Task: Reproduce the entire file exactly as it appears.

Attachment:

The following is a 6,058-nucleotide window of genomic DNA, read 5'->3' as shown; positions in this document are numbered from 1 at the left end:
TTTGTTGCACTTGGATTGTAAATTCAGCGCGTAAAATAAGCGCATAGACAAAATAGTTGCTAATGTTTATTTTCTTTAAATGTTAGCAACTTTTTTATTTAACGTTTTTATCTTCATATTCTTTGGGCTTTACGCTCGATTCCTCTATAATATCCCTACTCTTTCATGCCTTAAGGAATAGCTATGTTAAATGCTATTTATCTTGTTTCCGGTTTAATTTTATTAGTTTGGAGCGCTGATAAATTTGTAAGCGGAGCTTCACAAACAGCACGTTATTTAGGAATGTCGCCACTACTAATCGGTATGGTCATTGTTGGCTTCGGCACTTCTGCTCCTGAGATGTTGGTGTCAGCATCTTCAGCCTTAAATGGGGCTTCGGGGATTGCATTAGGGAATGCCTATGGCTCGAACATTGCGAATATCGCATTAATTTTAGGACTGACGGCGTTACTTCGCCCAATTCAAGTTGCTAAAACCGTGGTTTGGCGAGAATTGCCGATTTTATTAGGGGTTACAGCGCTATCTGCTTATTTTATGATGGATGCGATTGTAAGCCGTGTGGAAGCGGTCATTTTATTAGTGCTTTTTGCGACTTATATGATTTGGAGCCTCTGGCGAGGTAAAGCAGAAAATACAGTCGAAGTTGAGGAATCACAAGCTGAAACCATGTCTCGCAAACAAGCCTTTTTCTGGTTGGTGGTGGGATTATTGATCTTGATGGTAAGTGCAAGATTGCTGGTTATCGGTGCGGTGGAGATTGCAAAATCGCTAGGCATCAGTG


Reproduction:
The following is a 6,058-nucleotide window of genomic DNA, read 5'->3' as shown; positions in this document are numbered from 1 at the left end:
TTTGTTGCACTTGGATTGTAAATTCAGCGCGTAAAATAAGCGCATAGACAAAATAGTTGCTAATGTTTATTTTCTTTAAATGTTAGCAACTTTTTTATTTAACGTTTTTATCTTCATATTCTTTGGGCTTTACGCTCGATTCCTCTATAATATCCCTACTCTTTCATGCCTTAAGGAATAGCTATGTTAAATGCTATTTATCTTGTTTCCGGTTTAATTTTATTAGTTTGGAGCGCTGATAAATTTGTAAGCGGAGCTTCACAAACAGCACGTTATTTAGGAATGTCGCCACTACTAATCGGTATGGTCATTGTTGGCTTCGGCACTTCTGCTCCTGAGATGTTGGTGTCAGCATCTTCAGCCTTAAATGGGGCTTCGGGGATTGCATTAGGGAATGCCTATGGCTCGAACATTGCGAATATCGCATTAATTTTAGGACTGACGGCGTTACTTCGCCCAATTCAAGTTGCTAAAACCGTGGTTTGGCGAGAATTGCCGATTTTATTAGGGGTTACAGCGCTATCTGCTTATTTTATGATGGATGCGATTGTAAGCCGTGTGGAAGCGGTCATTTTATTAGTGCTTTTTGCGACTTATATGATTTGGAGCCTCTGGCGAGGTAAAGCAGAAAATACAGTCGAAGTTGAGGAATCACAAGCTGAAACCATGTCTCGCAAACAAGCCTTTTTCTGGTTGGTGGTGGGATTATTGATCTTGATGGTAAGTGCAAGATTGCTGGTTATCGGTGCGGTGGAGATTGCAAAATCGCTAGGCATCAGTG